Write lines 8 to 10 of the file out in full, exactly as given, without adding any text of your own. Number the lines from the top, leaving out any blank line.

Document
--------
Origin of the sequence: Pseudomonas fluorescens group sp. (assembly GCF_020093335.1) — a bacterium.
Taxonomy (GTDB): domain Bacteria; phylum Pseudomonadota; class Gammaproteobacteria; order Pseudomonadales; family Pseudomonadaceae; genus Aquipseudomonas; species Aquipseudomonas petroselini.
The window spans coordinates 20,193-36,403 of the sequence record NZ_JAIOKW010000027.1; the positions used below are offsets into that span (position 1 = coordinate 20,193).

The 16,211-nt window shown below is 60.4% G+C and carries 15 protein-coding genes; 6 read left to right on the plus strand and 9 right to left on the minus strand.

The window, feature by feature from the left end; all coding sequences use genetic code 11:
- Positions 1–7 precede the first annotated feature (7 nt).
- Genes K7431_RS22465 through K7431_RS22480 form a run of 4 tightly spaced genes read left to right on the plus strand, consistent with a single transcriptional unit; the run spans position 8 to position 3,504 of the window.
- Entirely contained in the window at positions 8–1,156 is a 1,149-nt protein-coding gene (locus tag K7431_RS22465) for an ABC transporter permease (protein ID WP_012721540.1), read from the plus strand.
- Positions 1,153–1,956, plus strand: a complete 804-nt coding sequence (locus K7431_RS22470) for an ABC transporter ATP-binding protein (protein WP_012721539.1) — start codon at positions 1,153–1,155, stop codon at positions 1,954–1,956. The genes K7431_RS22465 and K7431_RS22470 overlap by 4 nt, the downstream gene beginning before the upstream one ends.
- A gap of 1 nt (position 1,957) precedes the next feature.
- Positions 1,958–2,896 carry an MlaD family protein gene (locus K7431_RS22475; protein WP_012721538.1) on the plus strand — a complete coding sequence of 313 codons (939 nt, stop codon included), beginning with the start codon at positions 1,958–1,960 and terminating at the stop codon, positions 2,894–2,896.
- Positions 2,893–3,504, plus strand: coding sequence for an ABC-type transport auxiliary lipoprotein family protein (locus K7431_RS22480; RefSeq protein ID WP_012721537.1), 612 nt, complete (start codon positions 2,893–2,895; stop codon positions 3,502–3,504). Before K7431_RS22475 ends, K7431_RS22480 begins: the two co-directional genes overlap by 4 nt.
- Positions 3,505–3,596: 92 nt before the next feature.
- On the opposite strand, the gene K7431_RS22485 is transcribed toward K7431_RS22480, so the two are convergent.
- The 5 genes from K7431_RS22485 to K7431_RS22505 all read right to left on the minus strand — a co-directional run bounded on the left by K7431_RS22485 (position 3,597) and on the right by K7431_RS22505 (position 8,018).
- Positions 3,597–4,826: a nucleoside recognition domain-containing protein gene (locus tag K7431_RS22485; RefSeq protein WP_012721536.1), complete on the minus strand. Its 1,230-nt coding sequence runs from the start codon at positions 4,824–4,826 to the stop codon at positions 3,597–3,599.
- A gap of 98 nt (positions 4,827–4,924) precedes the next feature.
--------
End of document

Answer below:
- Entirely contained in the window at positions 8–1,156 is a 1,149-nt protein-coding gene (locus tag K7431_RS22465) for an ABC transporter permease (protein ID WP_012721540.1), read from the plus strand.
- Positions 1,153–1,956, plus strand: a complete 804-nt coding sequence (locus K7431_RS22470) for an ABC transporter ATP-binding protein (protein WP_012721539.1) — start codon at positions 1,153–1,155, stop codon at positions 1,954–1,956. The genes K7431_RS22465 and K7431_RS22470 overlap by 4 nt, the downstream gene beginning before the upstream one ends.
- A gap of 1 nt (position 1,957) precedes the next feature.